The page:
New Yorkoffered guidance in dealing with sales tax on transactions in which a person purchases a coupon for a reduced price for goods or services via the Internet. Think Groupon. It also offered guidance for sales tax liability of members of limited liability companies and partners of limited liability partnerships.

 

State Regulations and Public Notices

Rhode Islandhas published the final version of its regulations on the sales taxation of computer programs  There are no significant changes to the final version from that originally proposed.

The North Carolina Department of Revenue advised on “major” sales tax changes by the state legislature for both persons who are registered before the department and other taxpayers.

 

State Legislative Affairs

Michigan State Representatives Kowall and Ananich introduced HB 5004 that would introduce a New York-style Amazon law to require Internet retailers to collect use tax inMichigan.

There is a rumor circulating in the Beltway that the Main Street Fairness Act may be combined with other legislation in an effort to secure GOP support. The Main Street Fairness Act would use federal legislation to allow states to require persons selling taxable items but who are currently beyond the reach of the states to actually collect relevant state use taxes. Currently the bill lacks significant support (including any GOP legislators).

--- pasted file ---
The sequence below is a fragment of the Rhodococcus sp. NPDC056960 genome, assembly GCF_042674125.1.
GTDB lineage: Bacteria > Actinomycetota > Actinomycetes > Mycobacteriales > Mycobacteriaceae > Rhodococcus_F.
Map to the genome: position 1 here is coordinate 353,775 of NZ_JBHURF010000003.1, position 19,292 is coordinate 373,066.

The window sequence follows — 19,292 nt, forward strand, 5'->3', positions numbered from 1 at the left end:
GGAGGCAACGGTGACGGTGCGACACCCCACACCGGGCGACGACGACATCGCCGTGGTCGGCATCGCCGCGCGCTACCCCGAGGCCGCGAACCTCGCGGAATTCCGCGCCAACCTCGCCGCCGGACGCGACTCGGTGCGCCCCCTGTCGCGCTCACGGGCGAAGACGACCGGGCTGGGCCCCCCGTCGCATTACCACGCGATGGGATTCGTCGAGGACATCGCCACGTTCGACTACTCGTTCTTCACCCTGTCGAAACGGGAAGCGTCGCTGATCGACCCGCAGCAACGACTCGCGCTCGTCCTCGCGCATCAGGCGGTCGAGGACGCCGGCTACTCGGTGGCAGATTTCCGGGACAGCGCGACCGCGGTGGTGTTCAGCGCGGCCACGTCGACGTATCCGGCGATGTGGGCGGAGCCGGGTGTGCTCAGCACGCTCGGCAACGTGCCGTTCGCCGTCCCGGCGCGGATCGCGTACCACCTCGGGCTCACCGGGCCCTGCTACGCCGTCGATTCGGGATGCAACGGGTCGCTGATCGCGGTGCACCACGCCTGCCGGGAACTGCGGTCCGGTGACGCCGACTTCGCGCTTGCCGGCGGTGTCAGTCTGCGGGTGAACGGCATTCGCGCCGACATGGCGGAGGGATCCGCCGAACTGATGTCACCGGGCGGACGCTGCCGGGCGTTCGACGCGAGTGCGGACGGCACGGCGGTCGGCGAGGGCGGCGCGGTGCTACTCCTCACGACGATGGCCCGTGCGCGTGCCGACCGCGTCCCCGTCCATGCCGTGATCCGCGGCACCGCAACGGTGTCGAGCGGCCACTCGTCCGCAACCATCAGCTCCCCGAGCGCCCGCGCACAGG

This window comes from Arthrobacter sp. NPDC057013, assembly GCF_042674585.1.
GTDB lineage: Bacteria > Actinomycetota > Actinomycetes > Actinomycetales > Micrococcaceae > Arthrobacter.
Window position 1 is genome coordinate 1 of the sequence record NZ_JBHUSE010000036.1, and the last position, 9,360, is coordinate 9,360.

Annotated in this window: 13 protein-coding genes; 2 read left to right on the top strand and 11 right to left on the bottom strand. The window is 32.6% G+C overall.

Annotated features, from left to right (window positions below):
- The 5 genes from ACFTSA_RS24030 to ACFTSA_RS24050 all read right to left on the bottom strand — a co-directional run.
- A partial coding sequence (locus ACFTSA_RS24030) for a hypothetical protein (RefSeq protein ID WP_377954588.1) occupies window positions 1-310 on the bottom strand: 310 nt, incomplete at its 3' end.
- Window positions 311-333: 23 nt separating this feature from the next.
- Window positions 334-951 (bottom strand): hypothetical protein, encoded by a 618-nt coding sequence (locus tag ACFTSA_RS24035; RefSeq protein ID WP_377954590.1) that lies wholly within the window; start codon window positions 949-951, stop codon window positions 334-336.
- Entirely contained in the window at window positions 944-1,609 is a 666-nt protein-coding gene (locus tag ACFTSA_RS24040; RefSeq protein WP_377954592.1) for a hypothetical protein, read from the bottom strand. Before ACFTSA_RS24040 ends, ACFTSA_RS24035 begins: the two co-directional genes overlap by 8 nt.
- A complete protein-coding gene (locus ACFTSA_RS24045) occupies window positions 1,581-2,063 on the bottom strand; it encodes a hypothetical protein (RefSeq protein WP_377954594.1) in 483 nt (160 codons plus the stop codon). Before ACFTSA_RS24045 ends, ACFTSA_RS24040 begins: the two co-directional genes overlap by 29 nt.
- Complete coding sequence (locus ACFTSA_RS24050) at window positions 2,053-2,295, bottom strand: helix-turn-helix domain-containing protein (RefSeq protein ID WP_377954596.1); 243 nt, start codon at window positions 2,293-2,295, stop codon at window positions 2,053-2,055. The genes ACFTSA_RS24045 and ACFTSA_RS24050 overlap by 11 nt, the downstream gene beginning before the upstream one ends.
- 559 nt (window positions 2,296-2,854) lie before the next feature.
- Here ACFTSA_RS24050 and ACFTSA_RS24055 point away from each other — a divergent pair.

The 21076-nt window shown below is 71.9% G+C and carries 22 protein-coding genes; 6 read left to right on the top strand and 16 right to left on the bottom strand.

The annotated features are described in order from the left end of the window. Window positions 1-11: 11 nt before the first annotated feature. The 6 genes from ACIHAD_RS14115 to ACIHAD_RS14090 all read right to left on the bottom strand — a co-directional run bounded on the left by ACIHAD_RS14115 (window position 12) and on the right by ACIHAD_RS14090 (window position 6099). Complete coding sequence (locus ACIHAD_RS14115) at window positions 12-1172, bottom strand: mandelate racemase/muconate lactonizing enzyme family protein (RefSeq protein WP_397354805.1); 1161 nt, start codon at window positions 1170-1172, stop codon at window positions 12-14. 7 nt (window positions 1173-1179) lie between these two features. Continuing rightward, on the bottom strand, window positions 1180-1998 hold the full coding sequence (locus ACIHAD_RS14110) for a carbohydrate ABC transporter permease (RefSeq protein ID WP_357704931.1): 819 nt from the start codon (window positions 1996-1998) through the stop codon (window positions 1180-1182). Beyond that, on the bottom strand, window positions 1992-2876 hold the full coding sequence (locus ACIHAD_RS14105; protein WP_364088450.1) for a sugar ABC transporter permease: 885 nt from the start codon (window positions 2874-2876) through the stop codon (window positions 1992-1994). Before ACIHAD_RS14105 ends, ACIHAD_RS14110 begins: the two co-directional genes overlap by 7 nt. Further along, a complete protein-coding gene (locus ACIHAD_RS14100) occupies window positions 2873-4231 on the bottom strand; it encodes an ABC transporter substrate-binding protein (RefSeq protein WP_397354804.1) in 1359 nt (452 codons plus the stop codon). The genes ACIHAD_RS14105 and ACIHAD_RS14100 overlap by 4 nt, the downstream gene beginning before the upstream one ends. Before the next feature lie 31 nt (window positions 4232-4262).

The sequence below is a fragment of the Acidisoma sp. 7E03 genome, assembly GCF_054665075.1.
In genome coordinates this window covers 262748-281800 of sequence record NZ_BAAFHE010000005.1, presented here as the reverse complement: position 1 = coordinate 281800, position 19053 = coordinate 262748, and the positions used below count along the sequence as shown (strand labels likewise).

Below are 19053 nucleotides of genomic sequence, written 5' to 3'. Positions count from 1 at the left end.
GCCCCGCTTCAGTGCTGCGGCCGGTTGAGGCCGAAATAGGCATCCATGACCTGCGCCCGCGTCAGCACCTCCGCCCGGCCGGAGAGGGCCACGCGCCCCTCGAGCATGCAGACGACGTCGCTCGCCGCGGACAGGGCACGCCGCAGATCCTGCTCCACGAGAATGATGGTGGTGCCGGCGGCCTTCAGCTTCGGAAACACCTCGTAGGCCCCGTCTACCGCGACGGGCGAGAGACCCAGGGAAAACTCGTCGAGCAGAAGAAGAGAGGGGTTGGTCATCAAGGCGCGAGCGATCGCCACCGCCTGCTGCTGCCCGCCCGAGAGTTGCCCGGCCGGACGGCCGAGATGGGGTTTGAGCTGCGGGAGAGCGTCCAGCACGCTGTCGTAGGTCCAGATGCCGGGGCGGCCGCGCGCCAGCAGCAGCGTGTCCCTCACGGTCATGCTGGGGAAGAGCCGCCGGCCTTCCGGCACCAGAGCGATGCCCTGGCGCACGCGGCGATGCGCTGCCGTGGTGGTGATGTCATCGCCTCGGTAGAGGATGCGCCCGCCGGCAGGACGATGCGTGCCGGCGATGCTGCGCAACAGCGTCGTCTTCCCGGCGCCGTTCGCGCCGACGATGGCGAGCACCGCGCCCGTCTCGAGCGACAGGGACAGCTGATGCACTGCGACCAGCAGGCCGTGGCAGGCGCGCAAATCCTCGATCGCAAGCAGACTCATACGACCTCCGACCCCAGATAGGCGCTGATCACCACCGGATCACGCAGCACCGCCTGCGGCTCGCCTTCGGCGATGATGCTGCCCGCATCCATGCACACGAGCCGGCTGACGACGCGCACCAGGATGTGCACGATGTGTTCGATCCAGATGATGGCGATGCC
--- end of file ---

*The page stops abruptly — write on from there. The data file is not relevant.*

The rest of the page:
California law, in connection with its unclaimed property statutes, has extended “no apparent commercial value” property to be held for seven years, which is an increase from the prior rule that a holder must retain such property for 18 months.


Judicial and Administrative Decisions

In a case of first impression, the Colorado Court of Appeals has ruled that electricity is tangible personal property, and thus machinery used in the generation of electricity qualifies for the manufacturing exemption from sales and use tax. Other states have also treated electricity as tangible personal property, including Texas (Tex. Tax Code § 151.317) and Indiana.

The New Jersey Superior Court ruled against a taxpayer on an appeal of a property tax dispute. In the instant case, the taxpayer, who was without legal counsel, ignored previous court rulings requesting filings and appropriate responses. The court recognized the taxpayer’s apparent indifference to court orders and ruled against the taxpayer on the second run through the appellate court system, having already given the taxpayer a chance once before to amend his responses.